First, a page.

Biography of John M. Fletcher

John M. Fletcher, a prominent and successful dentist of the city of Concord, N.H., was born in Canterbury, N.H., July 24, 1832. He is the son of John and Nancy (St. Clair) Fletcher. His grandfather, John Fletcher, Sr., was a native of Dunstable, Mass., born January 25, 1770. He removed to Loudon, N.H., and there spent his remaining years as an agriculturist, dying December 15, 1853. He was fortunate in choosing his partner for life, a lady of high moral worth as well as of great natural ability, a conscientious Christian, a devoted mother, and a loving wife. Her maiden name was Betsey Morrill; and she was born October 2, 1772, in Gilmanton, N.H., and died June 18, 1851. The result of this union was a family of fourteen children, consisting of eight sons and six daughters. Eleven of these he lived to see prosperous and happily located in business. John Fletcher, Jr., the father of the subject of our sketch, was born in Loudon, N.H., March 16, 1795, and chose as his occupation for a livelihood the tilling of the soil and the levelling of the forest. In the year 1822, March 26, he was united in marriage to Miss Nancy St. Clair, October 12, 1799, the youngest daughter of Noah St. Clair. They spent four years in Loudon and Concord, respectively, but finally, in 1826, purchased and located on the St. Clair homestead. From time to time he augmented his original purchase by buying additional land until his estate covered nearly two hundred acres. He was a man of high character, and universally respected and beloved by...

Biography of John E. French

John E. French, one of the leading men of affairs of Bradford, Merrimack County, was born in this town. February 27, 1843. He is a son of Daniel French, and the grandson of Offin French, an early settler of Bradford. Offin French was born in South Hampton, N.H., in 1761; and when but a boy he entered Paskey Pressy, one of the brave soldiers who enlisted from Warner; and after the war was over he came to Bradford, N.H., and, continuing the acquaintance formed on the battlefield, met, wooed, and won as his wife, Susannah, a daughter of Mr. Pressy. After marriage the young couple settled on a farm one-half mile east of Bradford Centre; and here were born and reared their children, thirteen in number. Offin French lived to the age of threescore years and ten; and his wife, who was born some years later than he, died within the remembrance of her grandson, John E., at the age of eighty-seven years. Daniel French came into possession of the old homestead, and cared for his parents in their declining years. He afterward settled on a place a third of a mile north-east of Bradford, where he farmed for twenty-eight years, removing then to the village, in which he lived until his death in 1867, aged threescore and ten years. His wife survived him, dying in 1876, aged seventy-six years. Her maiden name was Abigail Cressy. She was born in Bradford, and was a daughter of John Cressy, whose father was a soldier in the French and Indian War, and also in the Revolution, probably serving from Bradford. Daniel...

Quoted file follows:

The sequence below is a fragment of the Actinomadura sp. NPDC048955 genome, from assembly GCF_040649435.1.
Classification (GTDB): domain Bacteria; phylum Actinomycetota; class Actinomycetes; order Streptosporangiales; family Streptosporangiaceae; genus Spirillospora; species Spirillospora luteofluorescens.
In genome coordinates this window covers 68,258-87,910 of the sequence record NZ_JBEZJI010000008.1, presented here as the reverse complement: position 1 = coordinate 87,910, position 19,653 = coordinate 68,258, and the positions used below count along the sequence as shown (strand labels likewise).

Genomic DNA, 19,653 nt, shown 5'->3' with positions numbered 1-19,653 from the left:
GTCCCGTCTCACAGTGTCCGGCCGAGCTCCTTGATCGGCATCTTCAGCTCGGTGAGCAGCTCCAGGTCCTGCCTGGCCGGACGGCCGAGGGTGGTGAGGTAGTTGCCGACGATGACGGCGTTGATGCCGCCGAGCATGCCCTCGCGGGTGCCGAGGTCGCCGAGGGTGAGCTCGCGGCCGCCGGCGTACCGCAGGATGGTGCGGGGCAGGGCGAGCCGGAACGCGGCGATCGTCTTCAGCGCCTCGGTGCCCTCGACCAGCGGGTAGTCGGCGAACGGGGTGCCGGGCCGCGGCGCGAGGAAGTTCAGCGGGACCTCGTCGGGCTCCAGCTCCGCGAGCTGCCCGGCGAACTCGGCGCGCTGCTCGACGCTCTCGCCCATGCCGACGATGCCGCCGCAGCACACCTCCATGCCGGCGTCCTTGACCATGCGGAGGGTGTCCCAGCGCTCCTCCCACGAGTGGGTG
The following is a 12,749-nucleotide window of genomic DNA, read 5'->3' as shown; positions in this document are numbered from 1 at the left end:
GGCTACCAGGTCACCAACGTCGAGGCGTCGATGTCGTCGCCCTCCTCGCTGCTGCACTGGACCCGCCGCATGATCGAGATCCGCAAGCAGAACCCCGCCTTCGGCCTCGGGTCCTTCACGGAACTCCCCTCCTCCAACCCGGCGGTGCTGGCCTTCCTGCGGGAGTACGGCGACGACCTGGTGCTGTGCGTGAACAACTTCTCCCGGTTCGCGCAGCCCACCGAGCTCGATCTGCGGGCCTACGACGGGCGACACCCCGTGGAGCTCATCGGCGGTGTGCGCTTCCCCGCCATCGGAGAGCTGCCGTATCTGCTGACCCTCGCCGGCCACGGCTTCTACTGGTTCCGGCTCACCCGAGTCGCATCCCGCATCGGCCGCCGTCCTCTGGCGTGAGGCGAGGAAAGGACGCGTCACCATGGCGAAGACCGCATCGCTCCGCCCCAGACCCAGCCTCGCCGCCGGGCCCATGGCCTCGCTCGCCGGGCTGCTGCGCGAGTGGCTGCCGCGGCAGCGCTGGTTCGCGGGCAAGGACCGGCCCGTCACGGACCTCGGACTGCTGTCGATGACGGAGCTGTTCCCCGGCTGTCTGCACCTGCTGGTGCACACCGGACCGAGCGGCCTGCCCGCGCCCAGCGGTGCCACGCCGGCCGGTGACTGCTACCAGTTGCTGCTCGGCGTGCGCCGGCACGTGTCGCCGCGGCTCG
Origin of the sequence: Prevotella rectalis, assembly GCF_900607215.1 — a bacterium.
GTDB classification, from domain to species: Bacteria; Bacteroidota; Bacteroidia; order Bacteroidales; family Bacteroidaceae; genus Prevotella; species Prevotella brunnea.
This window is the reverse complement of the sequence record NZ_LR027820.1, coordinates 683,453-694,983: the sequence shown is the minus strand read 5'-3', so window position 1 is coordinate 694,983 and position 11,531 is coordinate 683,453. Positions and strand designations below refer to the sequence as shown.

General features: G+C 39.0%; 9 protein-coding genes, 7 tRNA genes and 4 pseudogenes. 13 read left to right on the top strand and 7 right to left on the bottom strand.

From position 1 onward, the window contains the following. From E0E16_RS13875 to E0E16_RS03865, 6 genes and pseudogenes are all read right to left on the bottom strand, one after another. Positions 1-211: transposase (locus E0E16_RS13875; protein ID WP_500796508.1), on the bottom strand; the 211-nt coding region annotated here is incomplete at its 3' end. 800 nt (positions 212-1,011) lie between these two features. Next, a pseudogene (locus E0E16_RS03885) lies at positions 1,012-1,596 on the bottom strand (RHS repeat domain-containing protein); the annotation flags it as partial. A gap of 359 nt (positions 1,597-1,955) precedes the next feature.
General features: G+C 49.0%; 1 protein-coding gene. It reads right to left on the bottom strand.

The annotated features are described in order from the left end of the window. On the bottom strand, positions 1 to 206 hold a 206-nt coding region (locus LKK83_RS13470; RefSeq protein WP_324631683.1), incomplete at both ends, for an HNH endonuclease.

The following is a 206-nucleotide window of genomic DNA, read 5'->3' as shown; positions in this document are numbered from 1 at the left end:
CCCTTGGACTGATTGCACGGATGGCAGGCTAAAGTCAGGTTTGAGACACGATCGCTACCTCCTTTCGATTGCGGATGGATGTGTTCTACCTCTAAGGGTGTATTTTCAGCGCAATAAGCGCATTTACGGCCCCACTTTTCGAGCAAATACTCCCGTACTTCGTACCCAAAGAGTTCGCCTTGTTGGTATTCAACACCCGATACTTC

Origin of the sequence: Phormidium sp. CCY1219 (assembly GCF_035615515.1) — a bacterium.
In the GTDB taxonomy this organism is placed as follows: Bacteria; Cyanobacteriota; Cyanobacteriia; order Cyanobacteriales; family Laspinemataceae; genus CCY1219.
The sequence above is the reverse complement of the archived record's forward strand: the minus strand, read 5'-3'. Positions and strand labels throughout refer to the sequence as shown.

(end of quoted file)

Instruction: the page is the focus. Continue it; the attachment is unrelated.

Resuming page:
Biographical Sketch of Nathan R. Marshall

Nathan R. Marshall, the father of Mrs. Collins, was born in Hudson N.H., in 1792. He removed to Bible Hill when a boy of fourteen, and six years later married Abigail Hawks, daughter of Farrington and Sarah Knowlton Hawks. He was a man of education and an especially good accountant, as shown by his old account books, kept in a neat, clear hand. He held town offices at different periods, being a most intelligent and valued official. He and his wife reared ten children, three sons and seven daughters. Two of these died in infancy. Joshua P. Marshall, the eldest son, a man of good mental attainments, for more than forty years was a manufacturers’ agent for the sale of glassware. He always kept his residence in Bradford, but spent his winters during his later years in Florida, where he had large interests in orange groves. He died there in 1893, aged seventy-six years. Joseph Addison, another son of Nathan R. Marshall, was a farmer in his earlier life. Later he became the proprietor of a market in Boston, and subsequently, in company with his brother Joshua, established himself as a dealer in glassware. They were burned out in the big fire of 1872, but resumed business after a time, and continued in it until Joseph’s health failed. His home Boston, and he died at the age of fifty-nine. Farrington H. Marshall resides in Boston. He and Mrs. Collins are the only surviving members of the family. The Collins family are quite numerous, and hold frequent reunions in Amesbury,...